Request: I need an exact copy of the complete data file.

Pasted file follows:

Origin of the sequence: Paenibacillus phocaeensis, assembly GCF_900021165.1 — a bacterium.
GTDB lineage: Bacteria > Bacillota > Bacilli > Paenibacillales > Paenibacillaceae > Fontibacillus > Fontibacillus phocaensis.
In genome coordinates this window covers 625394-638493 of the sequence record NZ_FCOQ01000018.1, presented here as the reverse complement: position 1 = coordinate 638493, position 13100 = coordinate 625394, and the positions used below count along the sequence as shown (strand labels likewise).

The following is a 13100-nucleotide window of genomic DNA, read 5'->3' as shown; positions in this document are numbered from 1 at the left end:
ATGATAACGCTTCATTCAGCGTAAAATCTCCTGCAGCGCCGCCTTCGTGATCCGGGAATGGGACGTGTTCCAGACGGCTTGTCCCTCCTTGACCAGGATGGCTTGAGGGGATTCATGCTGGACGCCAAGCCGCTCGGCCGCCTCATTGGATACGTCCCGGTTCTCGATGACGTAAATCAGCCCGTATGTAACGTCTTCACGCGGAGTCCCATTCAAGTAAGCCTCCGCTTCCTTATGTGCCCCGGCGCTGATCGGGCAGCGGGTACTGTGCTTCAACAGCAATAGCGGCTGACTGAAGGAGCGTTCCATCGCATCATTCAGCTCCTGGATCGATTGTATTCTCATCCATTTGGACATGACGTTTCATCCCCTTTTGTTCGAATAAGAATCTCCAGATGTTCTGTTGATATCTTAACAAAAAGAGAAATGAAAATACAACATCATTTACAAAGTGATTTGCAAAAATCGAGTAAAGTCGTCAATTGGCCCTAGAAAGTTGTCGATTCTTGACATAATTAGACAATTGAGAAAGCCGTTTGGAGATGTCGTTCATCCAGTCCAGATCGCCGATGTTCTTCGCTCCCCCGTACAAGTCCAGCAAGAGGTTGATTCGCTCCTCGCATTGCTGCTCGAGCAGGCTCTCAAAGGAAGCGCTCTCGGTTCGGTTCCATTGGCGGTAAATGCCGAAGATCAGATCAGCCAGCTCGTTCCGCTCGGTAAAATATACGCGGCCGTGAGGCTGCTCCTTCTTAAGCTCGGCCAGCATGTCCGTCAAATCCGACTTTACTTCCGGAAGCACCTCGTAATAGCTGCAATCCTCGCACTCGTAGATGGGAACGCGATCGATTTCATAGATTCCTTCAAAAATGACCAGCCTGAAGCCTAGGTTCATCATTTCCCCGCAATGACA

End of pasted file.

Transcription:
Origin of the sequence: Paenibacillus phocaeensis, assembly GCF_900021165.1 — a bacterium.
GTDB lineage: Bacteria > Bacillota > Bacilli > Paenibacillales > Paenibacillaceae > Fontibacillus > Fontibacillus phocaensis.
In genome coordinates this window covers 625394-638493 of the sequence record NZ_FCOQ01000018.1, presented here as the reverse complement: position 1 = coordinate 638493, position 13100 = coordinate 625394, and the positions used below count along the sequence as shown (strand labels likewise).

The following is a 13100-nucleotide window of genomic DNA, read 5'->3' as shown; positions in this document are numbered from 1 at the left end:
ATGATAACGCTTCATTCAGCGTAAAATCTCCTGCAGCGCCGCCTTCGTGATCCGGGAATGGGACGTGTTCCAGACGGCTTGTCCCTCCTTGACCAGGATGGCTTGAGGGGATTCATGCTGGACGCCAAGCCGCTCGGCCGCCTCATTGGATACGTCCCGGTTCTCGATGACGTAAATCAGCCCGTATGTAACGTCTTCACGCGGAGTCCCATTCAAGTAAGCCTCCGCTTCCTTATGTGCCCCGGCGCTGATCGGGCAGCGGGTACTGTGCTTCAACAGCAATAGCGGCTGACTGAAGGAGCGTTCCATCGCATCATTCAGCTCCTGGATCGATTGTATTCTCATCCATTTGGACATGACGTTTCATCCCCTTTTGTTCGAATAAGAATCTCCAGATGTTCTGTTGATATCTTAACAAAAAGAGAAATGAAAATACAACATCATTTACAAAGTGATTTGCAAAAATCGAGTAAAGTCGTCAATTGGCCCTAGAAAGTTGTCGATTCTTGACATAATTAGACAATTGAGAAAGCCGTTTGGAGATGTCGTTCATCCAGTCCAGATCGCCGATGTTCTTCGCTCCCCCGTACAAGTCCAGCAAGAGGTTGATTCGCTCCTCGCATTGCTGCTCGAGCAGGCTCTCAAAGGAAGCGCTCTCGGTTCGGTTCCATTGGCGGTAAATGCCGAAGATCAGATCAGCCAGCTCGTTCCGCTCGGTAAAATATACGCGGCCGTGAGGCTGCTCCTTCTTAAGCTCGGCCAGCATGTCCGTCAAATCCGACTTTACTTCCGGAAGCACCTCGTAATAGCTGCAATCCTCGCACTCGTAGATGGGAACGCGATCGATTTCATAGATTCCTTCAAAAATGACCAGCCTGAAGCCTAGGTTCATCATTTCCCCGCAATGACA